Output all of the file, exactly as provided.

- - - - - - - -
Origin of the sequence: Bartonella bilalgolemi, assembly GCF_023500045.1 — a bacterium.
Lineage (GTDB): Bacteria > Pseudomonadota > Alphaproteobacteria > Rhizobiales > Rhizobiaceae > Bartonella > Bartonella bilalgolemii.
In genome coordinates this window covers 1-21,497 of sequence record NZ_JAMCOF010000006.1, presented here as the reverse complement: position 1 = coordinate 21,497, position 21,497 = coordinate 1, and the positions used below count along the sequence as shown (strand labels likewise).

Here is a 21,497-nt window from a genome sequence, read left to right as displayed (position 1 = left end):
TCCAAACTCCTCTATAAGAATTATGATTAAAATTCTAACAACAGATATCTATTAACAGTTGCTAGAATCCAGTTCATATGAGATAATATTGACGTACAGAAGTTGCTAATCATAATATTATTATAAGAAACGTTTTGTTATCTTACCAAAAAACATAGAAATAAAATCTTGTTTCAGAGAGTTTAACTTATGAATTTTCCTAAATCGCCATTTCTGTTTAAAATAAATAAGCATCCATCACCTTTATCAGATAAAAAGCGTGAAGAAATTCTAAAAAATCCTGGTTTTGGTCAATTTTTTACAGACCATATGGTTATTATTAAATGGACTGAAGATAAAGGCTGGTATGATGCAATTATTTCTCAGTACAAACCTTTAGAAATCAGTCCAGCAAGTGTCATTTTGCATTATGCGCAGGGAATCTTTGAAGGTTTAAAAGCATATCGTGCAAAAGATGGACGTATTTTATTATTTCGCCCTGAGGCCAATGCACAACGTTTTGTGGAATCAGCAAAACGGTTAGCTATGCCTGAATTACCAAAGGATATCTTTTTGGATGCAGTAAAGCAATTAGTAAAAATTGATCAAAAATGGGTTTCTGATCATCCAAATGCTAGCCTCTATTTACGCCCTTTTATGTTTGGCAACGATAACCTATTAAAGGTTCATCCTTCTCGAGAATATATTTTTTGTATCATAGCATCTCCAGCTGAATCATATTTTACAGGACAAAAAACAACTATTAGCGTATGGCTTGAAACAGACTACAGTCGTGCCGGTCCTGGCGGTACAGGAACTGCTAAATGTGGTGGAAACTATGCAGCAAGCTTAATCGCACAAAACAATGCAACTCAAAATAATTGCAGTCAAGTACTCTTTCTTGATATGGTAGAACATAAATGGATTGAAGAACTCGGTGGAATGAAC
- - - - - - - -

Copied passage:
Origin of the sequence: Bartonella bilalgolemi, assembly GCF_023500045.1 — a bacterium.
Lineage (GTDB): Bacteria > Pseudomonadota > Alphaproteobacteria > Rhizobiales > Rhizobiaceae > Bartonella > Bartonella bilalgolemii.
In genome coordinates this window covers 1-21,497 of sequence record NZ_JAMCOF010000006.1, presented here as the reverse complement: position 1 = coordinate 21,497, position 21,497 = coordinate 1, and the positions used below count along the sequence as shown (strand labels likewise).

Here is a 21,497-nt window from a genome sequence, read left to right as displayed (position 1 = left end):
TCCAAACTCCTCTATAAGAATTATGATTAAAATTCTAACAACAGATATCTATTAACAGTTGCTAGAATCCAGTTCATATGAGATAATATTGACGTACAGAAGTTGCTAATCATAATATTATTATAAGAAACGTTTTGTTATCTTACCAAAAAACATAGAAATAAAATCTTGTTTCAGAGAGTTTAACTTATGAATTTTCCTAAATCGCCATTTCTGTTTAAAATAAATAAGCATCCATCACCTTTATCAGATAAAAAGCGTGAAGAAATTCTAAAAAATCCTGGTTTTGGTCAATTTTTTACAGACCATATGGTTATTATTAAATGGACTGAAGATAAAGGCTGGTATGATGCAATTATTTCTCAGTACAAACCTTTAGAAATCAGTCCAGCAAGTGTCATTTTGCATTATGCGCAGGGAATCTTTGAAGGTTTAAAAGCATATCGTGCAAAAGATGGACGTATTTTATTATTTCGCCCTGAGGCCAATGCACAACGTTTTGTGGAATCAGCAAAACGGTTAGCTATGCCTGAATTACCAAAGGATATCTTTTTGGATGCAGTAAAGCAATTAGTAAAAATTGATCAAAAATGGGTTTCTGATCATCCAAATGCTAGCCTCTATTTACGCCCTTTTATGTTTGGCAACGATAACCTATTAAAGGTTCATCCTTCTCGAGAATATATTTTTTGTATCATAGCATCTCCAGCTGAATCATATTTTACAGGACAAAAAACAACTATTAGCGTATGGCTTGAAACAGACTACAGTCGTGCCGGTCCTGGCGGTACAGGAACTGCTAAATGTGGTGGAAACTATGCAGCAAGCTTAATCGCACAAAACAATGCAACTCAAAATAATTGCAGTCAAGTACTCTTTCTTGATATGGTAGAACATAAATGGATTGAAGAACTCGGTGGAATGAAC